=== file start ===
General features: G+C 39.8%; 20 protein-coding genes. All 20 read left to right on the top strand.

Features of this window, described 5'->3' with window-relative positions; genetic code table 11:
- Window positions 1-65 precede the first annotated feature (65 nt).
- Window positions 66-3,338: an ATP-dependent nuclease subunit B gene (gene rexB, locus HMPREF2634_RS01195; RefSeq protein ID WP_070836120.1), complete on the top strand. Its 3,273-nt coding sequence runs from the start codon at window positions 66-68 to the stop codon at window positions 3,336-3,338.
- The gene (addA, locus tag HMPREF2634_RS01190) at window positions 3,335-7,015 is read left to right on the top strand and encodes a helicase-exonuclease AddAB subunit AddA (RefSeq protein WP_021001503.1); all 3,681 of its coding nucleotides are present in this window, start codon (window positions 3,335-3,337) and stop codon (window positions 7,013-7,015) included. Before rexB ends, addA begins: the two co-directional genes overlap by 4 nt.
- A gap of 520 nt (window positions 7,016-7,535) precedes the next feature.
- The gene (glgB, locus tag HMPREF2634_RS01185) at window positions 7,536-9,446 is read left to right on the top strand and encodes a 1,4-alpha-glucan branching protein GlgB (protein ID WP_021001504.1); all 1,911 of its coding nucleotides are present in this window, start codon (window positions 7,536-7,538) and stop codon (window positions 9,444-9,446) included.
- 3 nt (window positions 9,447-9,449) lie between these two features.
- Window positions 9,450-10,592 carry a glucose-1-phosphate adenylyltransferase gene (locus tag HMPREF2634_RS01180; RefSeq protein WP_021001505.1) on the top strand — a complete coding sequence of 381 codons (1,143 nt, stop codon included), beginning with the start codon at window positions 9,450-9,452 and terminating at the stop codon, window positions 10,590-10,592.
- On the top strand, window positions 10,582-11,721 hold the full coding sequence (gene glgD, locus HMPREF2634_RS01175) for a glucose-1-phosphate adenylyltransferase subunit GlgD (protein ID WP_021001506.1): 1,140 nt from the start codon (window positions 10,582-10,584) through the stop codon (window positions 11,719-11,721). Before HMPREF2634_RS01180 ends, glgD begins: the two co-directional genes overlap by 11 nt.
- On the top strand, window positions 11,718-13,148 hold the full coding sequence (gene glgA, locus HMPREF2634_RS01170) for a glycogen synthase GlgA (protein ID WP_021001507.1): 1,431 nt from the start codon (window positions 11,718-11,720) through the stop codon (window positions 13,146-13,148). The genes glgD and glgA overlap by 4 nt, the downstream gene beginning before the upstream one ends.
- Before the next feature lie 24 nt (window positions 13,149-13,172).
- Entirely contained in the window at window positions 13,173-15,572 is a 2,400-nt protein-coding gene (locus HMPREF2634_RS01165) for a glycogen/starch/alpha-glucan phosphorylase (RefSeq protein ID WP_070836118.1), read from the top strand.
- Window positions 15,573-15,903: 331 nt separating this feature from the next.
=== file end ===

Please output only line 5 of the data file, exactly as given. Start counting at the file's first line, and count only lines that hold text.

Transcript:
- The gene (addA, locus tag HMPREF2634_RS01190) at window positions 3,335-7,015 is read left to right on the top strand and encodes a helicase-exonuclease AddAB subunit AddA (RefSeq protein WP_021001503.1); all 3,681 of its coding nucleotides are present in this window, start codon (window positions 3,335-3,337) and stop codon (window positions 7,013-7,015) included. Before rexB ends, addA begins: the two co-directional genes overlap by 4 nt.